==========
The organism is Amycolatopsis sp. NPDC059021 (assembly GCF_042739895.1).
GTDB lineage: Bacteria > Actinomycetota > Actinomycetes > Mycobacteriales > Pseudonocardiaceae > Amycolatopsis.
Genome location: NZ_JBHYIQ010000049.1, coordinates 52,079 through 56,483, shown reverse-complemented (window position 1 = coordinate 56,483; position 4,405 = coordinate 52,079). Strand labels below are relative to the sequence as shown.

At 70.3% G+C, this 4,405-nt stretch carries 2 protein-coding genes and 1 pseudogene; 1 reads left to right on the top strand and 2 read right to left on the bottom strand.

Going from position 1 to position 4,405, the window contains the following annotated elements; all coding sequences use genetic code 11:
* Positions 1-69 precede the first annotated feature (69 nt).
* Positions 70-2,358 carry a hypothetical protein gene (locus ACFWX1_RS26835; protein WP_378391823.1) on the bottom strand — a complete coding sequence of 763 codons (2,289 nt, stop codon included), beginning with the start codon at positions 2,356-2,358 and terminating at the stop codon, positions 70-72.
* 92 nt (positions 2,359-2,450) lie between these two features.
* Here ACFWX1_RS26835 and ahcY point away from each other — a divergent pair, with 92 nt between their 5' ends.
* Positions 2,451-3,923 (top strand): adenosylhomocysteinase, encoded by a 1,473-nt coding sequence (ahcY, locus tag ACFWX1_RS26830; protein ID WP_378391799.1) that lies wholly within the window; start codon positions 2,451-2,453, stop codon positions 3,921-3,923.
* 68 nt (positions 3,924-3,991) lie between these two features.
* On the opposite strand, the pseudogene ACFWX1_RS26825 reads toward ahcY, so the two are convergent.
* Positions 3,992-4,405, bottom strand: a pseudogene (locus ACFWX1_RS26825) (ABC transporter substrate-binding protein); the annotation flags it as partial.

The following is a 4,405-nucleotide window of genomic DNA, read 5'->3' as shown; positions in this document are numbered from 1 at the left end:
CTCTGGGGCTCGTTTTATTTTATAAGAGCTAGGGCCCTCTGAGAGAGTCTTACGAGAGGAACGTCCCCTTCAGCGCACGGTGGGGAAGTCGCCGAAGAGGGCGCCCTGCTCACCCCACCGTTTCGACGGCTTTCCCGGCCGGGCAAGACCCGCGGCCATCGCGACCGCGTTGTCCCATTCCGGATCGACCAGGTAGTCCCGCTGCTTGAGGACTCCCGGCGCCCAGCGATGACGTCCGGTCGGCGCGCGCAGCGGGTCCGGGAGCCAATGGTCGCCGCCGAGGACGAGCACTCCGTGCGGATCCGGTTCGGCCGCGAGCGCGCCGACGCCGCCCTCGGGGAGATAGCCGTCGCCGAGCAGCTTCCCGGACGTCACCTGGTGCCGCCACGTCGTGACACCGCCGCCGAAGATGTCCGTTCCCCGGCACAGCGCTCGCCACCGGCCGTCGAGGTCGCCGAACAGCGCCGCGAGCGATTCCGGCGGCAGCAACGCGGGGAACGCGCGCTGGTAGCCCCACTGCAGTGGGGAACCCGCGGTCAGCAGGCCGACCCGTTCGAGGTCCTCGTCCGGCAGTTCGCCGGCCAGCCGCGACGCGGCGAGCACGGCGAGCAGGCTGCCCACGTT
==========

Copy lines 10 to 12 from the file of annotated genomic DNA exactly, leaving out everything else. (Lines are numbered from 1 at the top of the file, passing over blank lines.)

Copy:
* Positions 2,451-3,923 (top strand): adenosylhomocysteinase, encoded by a 1,473-nt coding sequence (ahcY, locus tag ACFWX1_RS26830; protein ID WP_378391799.1) that lies wholly within the window; start codon positions 2,451-2,453, stop codon positions 3,921-3,923.
* 68 nt (positions 3,924-3,991) lie between these two features.
* On the opposite strand, the pseudogene ACFWX1_RS26825 reads toward ahcY, so the two are convergent.